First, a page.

The Justice Department under President Joe Biden has voluntarily withdrawn its lawsuit claiming that the Yale application process violated Title XI’s prohibition against racial discrimination. However, the move may be more political than precedential, as a conservative advocacy group stands ready to take Yale, Harvard, and several other universities’ Affirmative Action policies to the highest court.
On August 13, 2020, the U.S. Department of Justice under President Trump, issued a press release claiming that Yale University’s admissions process illegally discriminated against Asian-Americans and white applicants. The Yale admissions requirements encouraged assessors to consider the “whole person,” including how their race or national origin could contribute to the diversity of the university’s community. The Trump administration said this was illegal racial discrimination under Title IX of the Civil Rights Act. When Yale refused the Justice Department’s demands to exclude race and national origins from its 2020 admissions policy, the agency took the university to court.
However, the new year brought a new administration, and a different take on the way racial minorities should be treated. On February 3, 2021, just two weeks after President Biden’s inauguration, the Justice Department filed a “Notice of Voluntary Dismissal,” dropping the case. In a statement issued at the same time, the agency based its decision on “all available facts, circumstances and legal developments.”
One such legal development was the decision by the U.S. Court of Appeals for the First Circuit in a parallel case against Harvard University’s affirmative action policy. Issued less than one month after the Justice Department filed its Yale University complaint, Students for Fair Admissions, Inc. v. President and Fellows of Harvard College upheld the university’s use of race as one factor among many in its admissions process.
The Court said that Harvard’s use of race was an appropriate part of an effort to reach out to Black and Latino students. It noted that the university “has already reached, or at least very nearly reached, the maximum returns in increased socioeconomic and racial diversity that can reasonably be achieved through outreach and reducing the cost of a Harvard education.” The University’s campus population would likely look very different if it did not use adjustments to its application process to supplement its financial aid and outreach programs.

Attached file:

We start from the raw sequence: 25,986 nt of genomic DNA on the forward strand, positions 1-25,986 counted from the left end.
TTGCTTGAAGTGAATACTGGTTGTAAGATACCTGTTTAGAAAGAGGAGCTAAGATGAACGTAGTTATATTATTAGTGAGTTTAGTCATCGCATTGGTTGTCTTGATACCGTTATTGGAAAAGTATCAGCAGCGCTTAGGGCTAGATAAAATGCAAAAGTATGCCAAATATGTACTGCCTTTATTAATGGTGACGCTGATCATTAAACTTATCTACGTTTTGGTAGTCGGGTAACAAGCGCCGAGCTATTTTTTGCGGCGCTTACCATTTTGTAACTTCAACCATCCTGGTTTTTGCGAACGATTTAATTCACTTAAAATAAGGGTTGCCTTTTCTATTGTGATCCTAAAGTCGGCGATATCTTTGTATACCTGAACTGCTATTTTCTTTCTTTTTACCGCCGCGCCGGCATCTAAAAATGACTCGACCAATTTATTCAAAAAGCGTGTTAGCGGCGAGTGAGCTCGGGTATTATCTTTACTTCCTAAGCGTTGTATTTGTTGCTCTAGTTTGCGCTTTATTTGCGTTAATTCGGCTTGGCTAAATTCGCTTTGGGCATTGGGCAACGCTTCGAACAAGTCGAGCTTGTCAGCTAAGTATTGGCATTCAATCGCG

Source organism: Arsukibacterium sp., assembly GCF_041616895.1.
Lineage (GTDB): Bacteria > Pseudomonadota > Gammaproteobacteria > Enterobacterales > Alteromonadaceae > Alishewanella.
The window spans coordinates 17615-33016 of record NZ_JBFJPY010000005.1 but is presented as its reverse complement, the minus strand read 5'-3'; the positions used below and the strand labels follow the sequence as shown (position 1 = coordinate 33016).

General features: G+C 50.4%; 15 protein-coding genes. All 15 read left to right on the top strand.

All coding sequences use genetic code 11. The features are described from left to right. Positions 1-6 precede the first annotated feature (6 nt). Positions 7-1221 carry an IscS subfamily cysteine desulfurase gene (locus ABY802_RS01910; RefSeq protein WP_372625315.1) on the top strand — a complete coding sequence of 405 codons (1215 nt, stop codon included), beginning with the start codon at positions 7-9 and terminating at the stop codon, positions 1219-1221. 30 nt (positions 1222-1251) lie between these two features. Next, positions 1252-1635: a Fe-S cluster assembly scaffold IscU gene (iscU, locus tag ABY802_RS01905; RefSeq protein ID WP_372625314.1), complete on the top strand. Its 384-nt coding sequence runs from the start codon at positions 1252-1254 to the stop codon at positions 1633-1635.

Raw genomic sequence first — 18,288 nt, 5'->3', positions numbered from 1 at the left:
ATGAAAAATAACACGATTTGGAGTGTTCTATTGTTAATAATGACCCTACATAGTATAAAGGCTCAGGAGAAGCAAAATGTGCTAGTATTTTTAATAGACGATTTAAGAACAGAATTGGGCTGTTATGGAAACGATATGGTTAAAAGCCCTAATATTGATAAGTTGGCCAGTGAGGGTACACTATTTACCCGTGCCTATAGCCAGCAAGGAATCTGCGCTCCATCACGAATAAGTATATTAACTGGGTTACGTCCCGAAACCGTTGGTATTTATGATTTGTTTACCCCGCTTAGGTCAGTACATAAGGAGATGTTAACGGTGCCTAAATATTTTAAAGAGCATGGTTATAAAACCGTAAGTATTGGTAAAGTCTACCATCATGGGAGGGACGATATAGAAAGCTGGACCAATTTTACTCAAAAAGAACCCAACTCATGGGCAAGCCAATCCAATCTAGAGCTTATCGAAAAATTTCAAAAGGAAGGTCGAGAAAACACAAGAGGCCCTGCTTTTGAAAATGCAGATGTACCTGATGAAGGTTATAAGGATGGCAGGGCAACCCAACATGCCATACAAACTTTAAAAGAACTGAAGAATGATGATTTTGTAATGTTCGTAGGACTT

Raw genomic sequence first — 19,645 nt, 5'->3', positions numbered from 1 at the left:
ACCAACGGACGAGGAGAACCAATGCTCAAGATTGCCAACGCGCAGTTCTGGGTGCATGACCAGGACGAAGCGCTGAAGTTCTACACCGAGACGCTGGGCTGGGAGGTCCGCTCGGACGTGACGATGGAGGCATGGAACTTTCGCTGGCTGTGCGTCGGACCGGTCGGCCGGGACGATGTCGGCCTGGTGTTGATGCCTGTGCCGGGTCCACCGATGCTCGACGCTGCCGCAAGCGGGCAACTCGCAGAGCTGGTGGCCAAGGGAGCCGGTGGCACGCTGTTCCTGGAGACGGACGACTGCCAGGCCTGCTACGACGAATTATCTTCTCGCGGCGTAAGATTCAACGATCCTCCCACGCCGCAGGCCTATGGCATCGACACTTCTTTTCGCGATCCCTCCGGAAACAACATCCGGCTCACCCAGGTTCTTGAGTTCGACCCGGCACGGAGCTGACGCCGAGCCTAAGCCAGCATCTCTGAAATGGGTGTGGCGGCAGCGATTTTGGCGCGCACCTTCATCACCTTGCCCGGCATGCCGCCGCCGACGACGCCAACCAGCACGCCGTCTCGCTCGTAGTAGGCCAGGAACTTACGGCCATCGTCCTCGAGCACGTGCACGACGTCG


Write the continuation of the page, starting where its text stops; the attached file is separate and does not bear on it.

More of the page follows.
The Justice Department was not a party in the Harvard case. It was filed by a group of Asian-American students backed by the conservative advocacy group Students for Fair Admissions. However, under the Trump Administration, the Justice Department had supported the Asian-American plaintiffs and argued against Affirmative Action on their behalf. The organization has also filed similar lawsuits against the University of North Carolina and the University of Texas.
Even with the Harvard decision and the Justice Department’s decision to withdraw the Yale University lawsuit, it seems likely that Affirmative Action will make its way back to the U.S. Supreme Court. Students for Fair Admissions has already expressed its intent to take up the case against Yale. It’s motion to intervene into the government’s case was denied in October. However, the group will likely now refile the case on its own.
At the same time, the group has filed a Petition for Certiorari in the Harvard case, asking the U.S. Supreme Court to take up the question of Affirmative Action once again. The Harvard and Yale policies including race as one non-determinative factor were based on two 2003 cases against the University of Michigan. However, the new, more conservative makeup of the Supreme Court could mean restrictions, or even an end to pro-diversity racial considerations at colleges and universities across the state.
At Eisenberg & Baum, LLP, our discrimination attorneys understand how Affirmative Action can be used to fight against systemic racial discrimination, and what happens when those efforts end up working against students and employees of colleges and universities. If you believe your school has been discriminating against you because of your race, we can help you review your options and protect your rights. Contact Eisenberg & Baum, LLP, today to talk to a discrimination attorney.